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The Indie scene these days gives the listener a change of pace from the mainstream stuff that dominates the radios and video programming (which believe it or not does still exist). Where mainstream is generally more calculated and less concerned with innovation or even inspiration, Indie music has the freedom of not fitting into any particular mold and can experiment with both sound and content. The problem sometimes though is if you listen to too much Indie they get the tendency to sound the same. I’d probably blame it on the fact these new groups are around the same age and have a lot of the same influences, sometimes the tone and even content of their music is very similar. Case in point, the three Indie groups I’m about to review. All three are actually really good and show promise, and their albums are also fairly outstanding but it’s not difficult to mistake one for the other if you haven’t listened to each album extensively to point out the subtle differences.

Surfer Blood stands out from the pack with their debut “Astro Coast“, the group offers up a very strong collection of songs and are able to keep the tone the same throughout while being versatile. Tracks like “Swim” and “Take it Easy” are catchy and radio-friendly, but other songs on the album like “Harmonix” and “Anchorage” manage to be very edgy and dark while still maintaining the summer feel of the whole album. They are at once credible Rockers and also commercial enough to cross-over to the mainstream. And the vocals seem to be perfect track by track, the lead singer of the 5 piece band knows how to shift his voice and give the appropriate attitude and emotion for each song. Though at times the group comes off as maybe a harder edged Vampire Weekend, or a less fun Weezer, overall the group does let their individual talents speak for themselves. Surfer Blood is definitely a group to look out for in the coming years, and this album is definitely one of the better pieces of Music released this year.

Beach House‘s third studio album “Teen Dream” is a little all over the place but still a calming and interesting listen. They seem to take basic arrangements and tweek them a bit, like the single “Norway” which has an eery backing track with odd tuning and distorted sounds, the production on tracks like this, “Walk in the Park” and “Take Care” elevates what might be too melancholy songs to the next level. When the group isn’t being atmospheric with their sound, they tend to get a little too peppy with tracks like “Used to Be” and “Better Times” which are alright songs but don’t mesh well with their overall sound. However the remaining tracks like “Lover of Mine” and “10 Mile Stereo” are great. They give an 80’s pop feel, but stripped and than mixed with elements to make the sound a little bigger and more organic. In the end it’s a satisfying album, though because everything feels really “dream-like” it can be easy to forget.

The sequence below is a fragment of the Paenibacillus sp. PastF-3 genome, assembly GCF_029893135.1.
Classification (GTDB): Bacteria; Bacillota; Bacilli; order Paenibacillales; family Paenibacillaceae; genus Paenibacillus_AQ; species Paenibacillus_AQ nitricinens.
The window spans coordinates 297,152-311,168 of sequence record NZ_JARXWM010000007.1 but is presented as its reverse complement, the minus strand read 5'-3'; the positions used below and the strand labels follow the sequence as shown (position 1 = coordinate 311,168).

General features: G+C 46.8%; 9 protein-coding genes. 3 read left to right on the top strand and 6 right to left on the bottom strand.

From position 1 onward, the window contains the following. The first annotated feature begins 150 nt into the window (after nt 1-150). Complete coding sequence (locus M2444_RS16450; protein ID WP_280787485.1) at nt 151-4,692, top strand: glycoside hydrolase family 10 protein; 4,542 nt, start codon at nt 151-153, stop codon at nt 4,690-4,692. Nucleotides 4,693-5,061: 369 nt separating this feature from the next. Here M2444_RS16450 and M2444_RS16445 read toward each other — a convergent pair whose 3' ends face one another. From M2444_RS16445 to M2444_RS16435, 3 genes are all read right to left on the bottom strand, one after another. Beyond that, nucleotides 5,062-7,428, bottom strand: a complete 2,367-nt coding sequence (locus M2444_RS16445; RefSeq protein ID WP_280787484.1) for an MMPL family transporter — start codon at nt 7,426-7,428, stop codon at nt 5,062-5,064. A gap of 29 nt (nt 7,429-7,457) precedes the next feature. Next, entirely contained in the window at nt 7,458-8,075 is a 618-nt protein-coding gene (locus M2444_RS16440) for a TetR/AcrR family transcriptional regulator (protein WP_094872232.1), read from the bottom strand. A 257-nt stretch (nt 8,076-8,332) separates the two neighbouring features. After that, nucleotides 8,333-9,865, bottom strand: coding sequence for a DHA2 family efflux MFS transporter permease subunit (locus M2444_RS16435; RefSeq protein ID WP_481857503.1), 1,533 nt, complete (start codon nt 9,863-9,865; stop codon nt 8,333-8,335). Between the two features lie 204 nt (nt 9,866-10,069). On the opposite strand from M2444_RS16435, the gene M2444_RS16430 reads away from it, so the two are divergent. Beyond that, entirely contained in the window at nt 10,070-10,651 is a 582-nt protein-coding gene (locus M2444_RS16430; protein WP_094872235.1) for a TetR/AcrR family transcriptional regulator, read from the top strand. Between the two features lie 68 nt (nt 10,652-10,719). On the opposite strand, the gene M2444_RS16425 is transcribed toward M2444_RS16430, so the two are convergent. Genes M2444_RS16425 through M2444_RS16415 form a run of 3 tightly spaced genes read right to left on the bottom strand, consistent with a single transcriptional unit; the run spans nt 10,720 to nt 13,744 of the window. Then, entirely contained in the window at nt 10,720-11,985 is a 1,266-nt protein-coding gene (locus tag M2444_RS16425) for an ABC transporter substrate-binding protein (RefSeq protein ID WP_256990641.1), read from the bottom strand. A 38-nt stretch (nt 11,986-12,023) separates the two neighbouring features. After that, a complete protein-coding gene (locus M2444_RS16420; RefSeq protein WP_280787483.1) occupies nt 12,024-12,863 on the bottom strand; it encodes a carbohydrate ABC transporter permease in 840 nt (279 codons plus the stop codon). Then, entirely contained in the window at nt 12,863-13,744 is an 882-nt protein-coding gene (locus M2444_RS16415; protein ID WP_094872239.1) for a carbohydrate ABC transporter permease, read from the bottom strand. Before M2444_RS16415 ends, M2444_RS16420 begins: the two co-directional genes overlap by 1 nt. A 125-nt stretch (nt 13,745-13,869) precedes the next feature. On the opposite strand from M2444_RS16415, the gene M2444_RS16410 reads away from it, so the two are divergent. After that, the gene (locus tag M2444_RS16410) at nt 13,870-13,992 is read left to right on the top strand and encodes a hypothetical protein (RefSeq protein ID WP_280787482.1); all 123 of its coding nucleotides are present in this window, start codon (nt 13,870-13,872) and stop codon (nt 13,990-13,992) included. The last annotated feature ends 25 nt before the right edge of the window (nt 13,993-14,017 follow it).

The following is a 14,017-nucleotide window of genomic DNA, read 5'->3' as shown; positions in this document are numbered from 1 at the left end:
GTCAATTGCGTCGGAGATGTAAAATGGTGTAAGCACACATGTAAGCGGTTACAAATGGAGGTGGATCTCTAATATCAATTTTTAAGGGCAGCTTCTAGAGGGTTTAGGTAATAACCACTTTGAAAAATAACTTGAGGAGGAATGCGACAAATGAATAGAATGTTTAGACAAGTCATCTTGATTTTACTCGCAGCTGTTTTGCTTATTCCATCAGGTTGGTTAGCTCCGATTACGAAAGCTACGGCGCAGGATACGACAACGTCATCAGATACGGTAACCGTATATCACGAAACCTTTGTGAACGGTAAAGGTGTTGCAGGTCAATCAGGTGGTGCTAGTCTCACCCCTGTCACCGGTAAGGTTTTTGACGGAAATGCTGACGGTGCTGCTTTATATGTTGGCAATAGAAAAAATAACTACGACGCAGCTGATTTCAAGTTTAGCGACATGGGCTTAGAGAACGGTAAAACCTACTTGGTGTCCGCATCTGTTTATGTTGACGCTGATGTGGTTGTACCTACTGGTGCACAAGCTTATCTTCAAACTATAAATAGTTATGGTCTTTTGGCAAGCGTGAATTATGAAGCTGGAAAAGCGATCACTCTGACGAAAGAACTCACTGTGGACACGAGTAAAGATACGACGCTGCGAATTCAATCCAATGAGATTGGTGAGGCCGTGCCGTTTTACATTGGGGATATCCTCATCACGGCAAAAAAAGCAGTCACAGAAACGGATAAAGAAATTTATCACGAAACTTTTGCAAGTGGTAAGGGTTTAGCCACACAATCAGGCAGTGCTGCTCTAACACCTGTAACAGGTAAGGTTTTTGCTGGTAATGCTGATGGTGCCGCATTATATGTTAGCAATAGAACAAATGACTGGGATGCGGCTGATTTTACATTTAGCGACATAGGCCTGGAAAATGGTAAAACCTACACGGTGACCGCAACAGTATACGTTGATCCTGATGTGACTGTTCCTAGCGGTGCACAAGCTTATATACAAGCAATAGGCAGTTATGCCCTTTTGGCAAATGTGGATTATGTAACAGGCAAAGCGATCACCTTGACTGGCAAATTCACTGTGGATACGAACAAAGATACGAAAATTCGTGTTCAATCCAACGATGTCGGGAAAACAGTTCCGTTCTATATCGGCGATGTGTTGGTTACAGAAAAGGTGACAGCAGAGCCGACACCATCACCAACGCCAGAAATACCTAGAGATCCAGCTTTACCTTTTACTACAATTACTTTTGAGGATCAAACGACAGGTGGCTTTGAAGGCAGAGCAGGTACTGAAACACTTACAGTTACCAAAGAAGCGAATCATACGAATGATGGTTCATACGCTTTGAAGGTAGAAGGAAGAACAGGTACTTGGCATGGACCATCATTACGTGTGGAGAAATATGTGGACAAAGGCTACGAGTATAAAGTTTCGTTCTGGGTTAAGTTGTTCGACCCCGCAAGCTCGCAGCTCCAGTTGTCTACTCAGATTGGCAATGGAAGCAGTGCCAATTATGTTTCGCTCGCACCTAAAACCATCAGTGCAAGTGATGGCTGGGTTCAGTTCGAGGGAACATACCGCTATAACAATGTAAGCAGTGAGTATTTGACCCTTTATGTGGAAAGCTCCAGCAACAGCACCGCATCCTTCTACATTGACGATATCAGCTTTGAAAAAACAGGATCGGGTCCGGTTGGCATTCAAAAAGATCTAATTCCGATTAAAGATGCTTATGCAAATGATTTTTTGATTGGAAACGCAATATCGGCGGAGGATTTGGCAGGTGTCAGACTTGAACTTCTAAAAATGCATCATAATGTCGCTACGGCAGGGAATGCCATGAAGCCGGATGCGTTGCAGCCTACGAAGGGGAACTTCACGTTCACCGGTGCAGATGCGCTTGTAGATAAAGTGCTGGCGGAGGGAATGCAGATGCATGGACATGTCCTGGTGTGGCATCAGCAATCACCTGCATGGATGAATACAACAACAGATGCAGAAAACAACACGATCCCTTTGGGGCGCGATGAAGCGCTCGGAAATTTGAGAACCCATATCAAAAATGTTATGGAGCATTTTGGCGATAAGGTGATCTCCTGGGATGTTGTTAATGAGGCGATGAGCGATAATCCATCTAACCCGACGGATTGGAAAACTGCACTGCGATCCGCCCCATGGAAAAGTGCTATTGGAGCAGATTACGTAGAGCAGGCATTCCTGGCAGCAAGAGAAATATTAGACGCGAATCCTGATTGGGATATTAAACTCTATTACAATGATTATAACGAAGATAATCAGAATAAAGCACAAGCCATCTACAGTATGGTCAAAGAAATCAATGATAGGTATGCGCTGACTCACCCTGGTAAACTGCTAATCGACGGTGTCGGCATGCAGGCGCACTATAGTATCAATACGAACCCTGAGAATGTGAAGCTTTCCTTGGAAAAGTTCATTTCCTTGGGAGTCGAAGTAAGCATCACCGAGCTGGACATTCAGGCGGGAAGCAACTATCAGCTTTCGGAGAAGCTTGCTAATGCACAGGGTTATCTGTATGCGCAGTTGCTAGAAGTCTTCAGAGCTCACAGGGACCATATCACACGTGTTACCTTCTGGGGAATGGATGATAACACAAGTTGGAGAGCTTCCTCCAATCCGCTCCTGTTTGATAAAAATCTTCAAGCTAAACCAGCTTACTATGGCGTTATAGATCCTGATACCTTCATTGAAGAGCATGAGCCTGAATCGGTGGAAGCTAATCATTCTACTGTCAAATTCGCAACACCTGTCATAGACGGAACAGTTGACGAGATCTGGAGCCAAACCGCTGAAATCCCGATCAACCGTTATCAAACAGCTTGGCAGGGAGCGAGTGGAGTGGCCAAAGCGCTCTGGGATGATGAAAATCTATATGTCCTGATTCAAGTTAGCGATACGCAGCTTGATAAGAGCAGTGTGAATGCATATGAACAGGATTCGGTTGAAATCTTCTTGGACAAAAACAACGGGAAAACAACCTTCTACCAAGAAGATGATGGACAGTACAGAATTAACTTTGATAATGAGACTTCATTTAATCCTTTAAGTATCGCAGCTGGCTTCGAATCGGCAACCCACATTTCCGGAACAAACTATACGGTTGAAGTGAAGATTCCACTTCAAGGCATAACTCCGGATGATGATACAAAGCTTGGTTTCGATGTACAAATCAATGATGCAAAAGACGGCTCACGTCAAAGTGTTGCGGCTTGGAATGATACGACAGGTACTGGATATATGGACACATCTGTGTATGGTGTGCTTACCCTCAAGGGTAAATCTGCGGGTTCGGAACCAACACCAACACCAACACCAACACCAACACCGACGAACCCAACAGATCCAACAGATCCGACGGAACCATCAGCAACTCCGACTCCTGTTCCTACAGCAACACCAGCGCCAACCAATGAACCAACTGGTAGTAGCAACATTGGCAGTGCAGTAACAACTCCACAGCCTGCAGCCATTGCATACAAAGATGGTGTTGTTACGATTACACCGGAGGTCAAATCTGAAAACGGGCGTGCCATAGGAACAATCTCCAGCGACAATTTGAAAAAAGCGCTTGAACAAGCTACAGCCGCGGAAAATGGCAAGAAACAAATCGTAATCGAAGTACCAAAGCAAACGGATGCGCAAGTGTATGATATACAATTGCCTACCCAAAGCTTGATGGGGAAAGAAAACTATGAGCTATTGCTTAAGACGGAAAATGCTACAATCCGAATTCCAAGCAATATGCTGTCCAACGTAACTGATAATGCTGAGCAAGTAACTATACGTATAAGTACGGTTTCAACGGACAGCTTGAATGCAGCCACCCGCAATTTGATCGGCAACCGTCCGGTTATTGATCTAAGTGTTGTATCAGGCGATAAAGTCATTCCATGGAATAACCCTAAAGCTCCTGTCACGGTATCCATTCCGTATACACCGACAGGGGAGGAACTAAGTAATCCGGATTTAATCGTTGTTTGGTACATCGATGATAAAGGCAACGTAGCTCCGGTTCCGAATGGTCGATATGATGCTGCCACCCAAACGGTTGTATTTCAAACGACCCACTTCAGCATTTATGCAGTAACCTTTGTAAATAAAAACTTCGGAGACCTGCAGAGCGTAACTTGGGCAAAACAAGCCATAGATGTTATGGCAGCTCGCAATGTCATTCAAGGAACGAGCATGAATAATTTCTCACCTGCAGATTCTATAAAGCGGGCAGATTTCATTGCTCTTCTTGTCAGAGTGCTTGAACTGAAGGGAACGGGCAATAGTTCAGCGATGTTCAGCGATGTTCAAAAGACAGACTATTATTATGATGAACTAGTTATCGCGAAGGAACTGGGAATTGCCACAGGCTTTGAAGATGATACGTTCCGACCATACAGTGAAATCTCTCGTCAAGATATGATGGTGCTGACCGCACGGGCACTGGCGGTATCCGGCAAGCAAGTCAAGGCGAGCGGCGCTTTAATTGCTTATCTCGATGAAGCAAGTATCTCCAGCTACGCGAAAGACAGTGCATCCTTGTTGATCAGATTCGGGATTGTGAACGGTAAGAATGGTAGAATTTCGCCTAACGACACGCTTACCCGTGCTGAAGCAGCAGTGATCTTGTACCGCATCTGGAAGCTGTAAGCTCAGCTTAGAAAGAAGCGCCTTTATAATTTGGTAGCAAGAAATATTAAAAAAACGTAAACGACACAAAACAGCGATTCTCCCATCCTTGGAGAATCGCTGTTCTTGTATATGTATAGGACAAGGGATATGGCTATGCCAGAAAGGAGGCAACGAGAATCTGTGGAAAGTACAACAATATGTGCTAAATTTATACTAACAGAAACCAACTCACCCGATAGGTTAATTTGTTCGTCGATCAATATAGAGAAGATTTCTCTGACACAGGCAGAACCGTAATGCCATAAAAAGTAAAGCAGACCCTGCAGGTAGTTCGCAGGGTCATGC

Which leaves us with The Morning Benders, a local group (Berkeley, My Birth Town) whose group name feels all too fitting on their sophomore effort “Big Echo“, a moody, very dark, very emotional album. On this album it feels like a group of guys waking up regretful and hungover from some good times the night before. And their morose lyrics and vocal delivery, matched with the bands very unique arrangements make for some excellent music. Tracks like the superb “Hand Me Downs” as well as “Sleeping In”, “Mason Jar” and “Wet Cement” are especially effective because you can’t help but feel something with the intense yet dour instrumentation. They have some upbeat commercial tracks that are not the best (“Cold War” “All Day Day Light”), but the group is at their best on the slower more introspective songs. The only downside with this group, for me, are the vocals which are a little too thin at times for such serious material. Often the vocals interrupt the flow of such full material, but it is something that can be overlooked. Great Band though, the players are genius in the risks they take with their arrangements and the way they make everything work on the emotional level.